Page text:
Re-examining one of the bleakest films to emerge from the Euro-Western boom of the 1960s.
Notably the lone French entry in the Euro-western boom – though in fact an Italian co-production, allowing it to still have authentic spaghetti western credentials – Cemetery Without Crosses is also something of an oddity amongst the endless series of films that emerged between the mid-1960s and early 1970s. While in many ways – and certainly at superficial first glance – this is another slavish homage to/imitation of Sergio Leone, the film is nonetheless a unique, morally ambiguous and (even by the standards of the genre) deeply cynical revenge drama where people continually do stupid things – much as they might in real life – and very little works out satisfactorily, either for the protagonists or the viewer. The result is an oddly frustrating yet unquestionably fascinating film that is certainly flawed, but nevertheless an interesting and worthy addition to the genre.
Director Robert Hossein also stars and this is perhaps the major flaw in the film, as he really doesn’t cut it as a ruthless killer. It’s not that his performance is bad as such, but he simply doesn’t look the part and is a distraction throughout. Then again, he might be perfectly cast if we look at his character as less of a hero – pr even anti-hero – and more as an opportunist who enters a bad situation and makes it worse. A Franco Nero or Clint Eastwood would not have been suited to playing someone so ultimately pathetic.
He’s Manuel, a man with a mysterious and decidedly under-written past, possibly as a gunfighter, perhaps as a gambler – the film is rather thin on character development and we never quite understand his motives, especially as he initially turns down a request from Maria Caine (Michele Mercier) to help her avenge the death of her husband, who we see in the striking black and white opening scenes being chased down by the Rogers, a family intent on land grabs even if it means lynching people like Caine and burning down his home.
Yet no sooner has Manuel turned down the pleas of what we quickly assume is a former lover than he is engaged on a complex and luck-dependent plot to infiltrate the Rogers, kidnap the family daughter and hand her over as a hostage to Maria and her two brothers, who rape the girl as an additional punishment. Maria agrees to hand her over in exchange for a decent burial for her husband, but things become increasingly messy and complex and both sides set out to take revenge for the actions of the other, a feud compounded by Manuel’s apparent inability to return the girl efficiently to her family.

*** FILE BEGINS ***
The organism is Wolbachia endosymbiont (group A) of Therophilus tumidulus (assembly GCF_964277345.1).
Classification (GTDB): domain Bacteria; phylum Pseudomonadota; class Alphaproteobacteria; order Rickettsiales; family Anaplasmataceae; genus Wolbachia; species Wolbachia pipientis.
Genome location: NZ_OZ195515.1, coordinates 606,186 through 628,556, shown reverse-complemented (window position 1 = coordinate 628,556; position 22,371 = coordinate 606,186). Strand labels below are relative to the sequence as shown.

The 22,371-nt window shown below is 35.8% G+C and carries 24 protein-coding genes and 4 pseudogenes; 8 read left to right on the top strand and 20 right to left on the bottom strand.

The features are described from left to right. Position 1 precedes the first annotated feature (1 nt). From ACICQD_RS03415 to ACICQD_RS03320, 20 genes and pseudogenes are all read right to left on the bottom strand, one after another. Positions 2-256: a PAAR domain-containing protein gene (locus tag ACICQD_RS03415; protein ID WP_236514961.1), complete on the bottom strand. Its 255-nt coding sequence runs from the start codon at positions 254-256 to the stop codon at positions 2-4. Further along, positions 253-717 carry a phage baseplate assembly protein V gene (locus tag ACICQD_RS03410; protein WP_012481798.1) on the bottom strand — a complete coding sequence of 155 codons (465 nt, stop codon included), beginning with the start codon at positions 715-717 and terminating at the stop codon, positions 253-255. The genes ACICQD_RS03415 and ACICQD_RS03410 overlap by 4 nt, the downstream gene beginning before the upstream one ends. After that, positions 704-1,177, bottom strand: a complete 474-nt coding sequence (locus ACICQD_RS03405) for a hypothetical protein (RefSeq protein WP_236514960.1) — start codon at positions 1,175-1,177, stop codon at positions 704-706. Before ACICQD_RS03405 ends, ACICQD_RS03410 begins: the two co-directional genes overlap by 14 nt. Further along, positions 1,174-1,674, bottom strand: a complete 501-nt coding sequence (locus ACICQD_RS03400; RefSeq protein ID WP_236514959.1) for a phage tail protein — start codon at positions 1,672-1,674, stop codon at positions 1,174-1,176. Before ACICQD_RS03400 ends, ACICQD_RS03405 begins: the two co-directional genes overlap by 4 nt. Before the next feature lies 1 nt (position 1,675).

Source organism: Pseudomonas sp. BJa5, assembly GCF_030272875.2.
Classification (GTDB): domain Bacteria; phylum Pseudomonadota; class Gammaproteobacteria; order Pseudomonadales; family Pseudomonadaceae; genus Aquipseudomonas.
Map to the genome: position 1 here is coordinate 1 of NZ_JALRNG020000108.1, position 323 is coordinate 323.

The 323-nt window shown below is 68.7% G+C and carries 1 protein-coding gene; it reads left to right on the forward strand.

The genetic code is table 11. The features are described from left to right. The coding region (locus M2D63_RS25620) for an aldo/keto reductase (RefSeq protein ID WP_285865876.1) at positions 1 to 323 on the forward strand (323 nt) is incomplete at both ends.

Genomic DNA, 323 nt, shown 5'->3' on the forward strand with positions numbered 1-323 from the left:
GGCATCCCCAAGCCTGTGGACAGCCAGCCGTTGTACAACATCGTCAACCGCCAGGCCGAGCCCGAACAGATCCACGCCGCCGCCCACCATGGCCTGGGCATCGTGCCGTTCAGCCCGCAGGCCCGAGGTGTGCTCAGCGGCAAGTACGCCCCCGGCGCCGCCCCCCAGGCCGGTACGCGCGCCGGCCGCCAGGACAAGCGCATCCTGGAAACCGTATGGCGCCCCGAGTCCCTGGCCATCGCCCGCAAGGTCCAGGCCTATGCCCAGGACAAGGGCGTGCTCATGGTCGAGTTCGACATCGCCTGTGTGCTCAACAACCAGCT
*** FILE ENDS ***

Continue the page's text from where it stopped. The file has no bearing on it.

As gritty Euro westerns go, Cemetery Without Crosses is certainly one of the grittiest – while not as dramatically sweaty and brooding as Leone’s films, it certainly builds an atmosphere of heat, dust and despair, with much of the action playing out in a dilapidated ghost town. And the film has a lack of morality that is fascinating – there are no good guys here, to be honest, even though the film initially plays that division out through the eyes of Maria and Manuel. Her husband, as it turns out, was no angel, and when Manuel kidnaps the daughter Johanna (Anne-Marie Balin) and leaves her to be raped by the two brothers – who, notably, as shown to be as cowardly, corrupt and sleazy as any western villain – it becomes obvious that he is no admirable hero. Quite why he decides to help Maria take her revenge is never quite clear – it could be something as simple as the fact that she has paid him. In fact, it would be just as easy to see this story playing out from the point of view of the Rogers family, facing violent revenge after carrying out a spot of frontier justice against an unsavoury criminal. No one in the film seems even vaguely decent as a human being, though the most sympathetic characters are the two women – Johanna hardly deserves her fate, simply for being part of the wrong family, while Maria is at least driven by a righteous – if ultimately misguided and blind – need to see her husband’s body respected, even though her means of achieving that mark her down as ultimately being as bad as everyone else in this sorry tale.
While Hossein has perhaps miscast himself, he certainly directs the film with style, giving the film an impressive western style, and the rest of his characters are impressively played by the cast – which is all the more impressive given how thinly drawn most of the characters actually are. And the sense of moral ambiguity that pervades the narrative is matched by a visual bleakness and a stripped-down approach – there are large chunks of the film without any dialogue, often in the most pivotal moments (a meal with the Rogers mixes unease, absurdity and eventual comedy in a way that keeps the viewer on edge, while the ‘punishment’ of Johanna is drawn out and painful, even though we never actually see what happens to her).
The idea that revenge is a never-ending cycle might not be especially original, but it is one that is all too often ignored in westerns for the sake of the story and audience satisfaction. Not so here, as the cycle continues to the final shot, with no sense that anyone is winning here as the film closes with a repeat of Scott Walker’s magnificently strident theme song. This is the thinking person’s western, and all the better for it.
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